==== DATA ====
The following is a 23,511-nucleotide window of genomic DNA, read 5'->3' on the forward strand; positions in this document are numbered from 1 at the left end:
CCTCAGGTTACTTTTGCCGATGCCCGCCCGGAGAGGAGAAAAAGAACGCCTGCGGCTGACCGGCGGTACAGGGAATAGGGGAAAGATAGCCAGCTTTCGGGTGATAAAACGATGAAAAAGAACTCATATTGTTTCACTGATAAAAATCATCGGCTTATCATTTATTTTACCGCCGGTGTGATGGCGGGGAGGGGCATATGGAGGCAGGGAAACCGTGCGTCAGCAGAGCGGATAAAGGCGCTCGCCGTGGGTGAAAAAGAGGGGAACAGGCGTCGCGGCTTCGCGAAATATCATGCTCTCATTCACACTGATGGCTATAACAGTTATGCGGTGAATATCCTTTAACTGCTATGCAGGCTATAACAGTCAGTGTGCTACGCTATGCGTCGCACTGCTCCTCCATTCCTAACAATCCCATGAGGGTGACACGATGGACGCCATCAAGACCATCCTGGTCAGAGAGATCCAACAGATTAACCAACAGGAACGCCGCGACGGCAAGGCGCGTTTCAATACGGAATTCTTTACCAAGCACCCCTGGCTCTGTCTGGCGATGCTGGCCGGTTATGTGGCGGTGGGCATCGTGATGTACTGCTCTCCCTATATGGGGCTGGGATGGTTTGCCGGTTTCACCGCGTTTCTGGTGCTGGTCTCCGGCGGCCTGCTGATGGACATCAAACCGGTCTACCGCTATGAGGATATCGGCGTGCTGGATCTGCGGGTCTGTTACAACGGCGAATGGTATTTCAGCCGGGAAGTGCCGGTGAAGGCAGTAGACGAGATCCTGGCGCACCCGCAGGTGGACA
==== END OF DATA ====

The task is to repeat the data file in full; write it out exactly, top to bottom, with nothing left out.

The following is a 23,511-nucleotide window of genomic DNA, read 5'->3' on the forward strand; positions in this document are numbered from 1 at the left end:
CCTCAGGTTACTTTTGCCGATGCCCGCCCGGAGAGGAGAAAAAGAACGCCTGCGGCTGACCGGCGGTACAGGGAATAGGGGAAAGATAGCCAGCTTTCGGGTGATAAAACGATGAAAAAGAACTCATATTGTTTCACTGATAAAAATCATCGGCTTATCATTTATTTTACCGCCGGTGTGATGGCGGGGAGGGGCATATGGAGGCAGGGAAACCGTGCGTCAGCAGAGCGGATAAAGGCGCTCGCCGTGGGTGAAAAAGAGGGGAACAGGCGTCGCGGCTTCGCGAAATATCATGCTCTCATTCACACTGATGGCTATAACAGTTATGCGGTGAATATCCTTTAACTGCTATGCAGGCTATAACAGTCAGTGTGCTACGCTATGCGTCGCACTGCTCCTCCATTCCTAACAATCCCATGAGGGTGACACGATGGACGCCATCAAGACCATCCTGGTCAGAGAGATCCAACAGATTAACCAACAGGAACGCCGCGACGGCAAGGCGCGTTTCAATACGGAATTCTTTACCAAGCACCCCTGGCTCTGTCTGGCGATGCTGGCCGGTTATGTGGCGGTGGGCATCGTGATGTACTGCTCTCCCTATATGGGGCTGGGATGGTTTGCCGGTTTCACCGCGTTTCTGGTGCTGGTCTCCGGCGGCCTGCTGATGGACATCAAACCGGTCTACCGCTATGAGGATATCGGCGTGCTGGATCTGCGGGTCTGTTACAACGGCGAATGGTATTTCAGCCGGGAAGTGCCGGTGAAGGCAGTAGACGAGATCCTGGCGCACCCGCAGGTGGACA